Vaginal Dryness in Sjögren’s Traced Partly to Blood Vessel Defects

Vaginal Dryness in Sjögren’s Traced Partly to Blood Vessel Defects
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Vaginal dryness in women with primary Sjögren’s syndrome may be caused by defective blood vessels and an infiltration of immune cells in their vagina and cervix, a new study suggests.

The findings were published in the journal Rheumatology in the study,Vaginal dryness in primary Sjögren’s syndrome: a histopathological case–control study.”

Sjögren’s is an autoimmune condition where the immune system attacks and damages secreting glands, leading to symptoms of dryness, most commonly in the eyes and mouth. But glands producing natural vaginal lubricants can also be affected.

Women with Sjögren’s syndrome are reported to be two-to-three times more likely to experience vaginal dryness than women of the same age without this condition. They also tend to have more severe manifestations.

Local inflammation in the vagina has been suggested as a possible cause of vaginal dryness. But most studies failed to include healthy people as a control group, or to have examined changes in blood vessels — which help produce a kind of vaginal lubricant called transudate — as another possible cause.

Since knowing the mechanisms causing vaginal dryness in Sjögren’s patients is key to developing effective treatments, a team at the University Medical Center Groningen, in the Netherlands, examined microscopic and immunological changes happening in the vagina and cervix of women with primary Sjögren’s syndrome.

Their study included 17 women who had not yet gone through menopause, and who were undergoing a laparoscopic procedure (a surgical diagnostic procedure to examine organs inside the abdomen). Among them, nine were Sjögren’s patients (ages 33 to 46) reporting vaginal dryness, and eight were healthy women (ages 36 to 44) who served as controls.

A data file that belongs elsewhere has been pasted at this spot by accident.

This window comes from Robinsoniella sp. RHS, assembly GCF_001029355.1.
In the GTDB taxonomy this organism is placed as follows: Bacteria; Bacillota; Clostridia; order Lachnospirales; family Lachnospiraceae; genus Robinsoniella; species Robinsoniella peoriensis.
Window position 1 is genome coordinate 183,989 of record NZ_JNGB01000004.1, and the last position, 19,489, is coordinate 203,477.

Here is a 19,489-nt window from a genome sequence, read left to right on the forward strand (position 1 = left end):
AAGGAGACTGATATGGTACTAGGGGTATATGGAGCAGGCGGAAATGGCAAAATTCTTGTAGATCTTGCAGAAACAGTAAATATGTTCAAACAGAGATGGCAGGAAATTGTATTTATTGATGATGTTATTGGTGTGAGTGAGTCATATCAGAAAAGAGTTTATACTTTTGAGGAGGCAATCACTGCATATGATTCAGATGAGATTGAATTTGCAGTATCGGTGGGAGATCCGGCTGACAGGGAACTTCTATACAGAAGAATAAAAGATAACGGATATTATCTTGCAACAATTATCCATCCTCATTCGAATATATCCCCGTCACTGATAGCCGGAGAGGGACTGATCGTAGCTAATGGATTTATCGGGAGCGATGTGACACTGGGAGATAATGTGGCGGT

Participants were asked not to have sexual intercourse or to use tampons, lubricants, or any other vaginal products within 72 hours before the study visit. They were also asked to fill out a questionnaire, providing information that included their vaginal symptoms and sexual function.

A gynecologist examined their vaginal health, conducted a cervicovaginal lavage — in which a solution is flushed over the cervix and vagina to collect cells in those regions — and took samples from the cervix using a swab. Biopsies from both the vagina and cervix were also done.

Sjögren’s patients were found to have lower sexual function, use lubricants more often, and more often report pain during sexual intercourse than did controls. Their vaginal health was also significantly poorer, with the mucosa being the most affected subdomain — indicating a fragile mucosa with a higher tendency to bleed.

None of the women showed signs of vaginal atrophy, which is a cause of vaginal dryness in post-menopausal women.

At the cellular level, researchers found that patients had significantly more infiltrating immune cells in their vaginal and cervical tissues than did controls. The type of immune cell in elevated numbers, however, differed by tissue group: T-cells in the vagina, and B-cells in the cervix.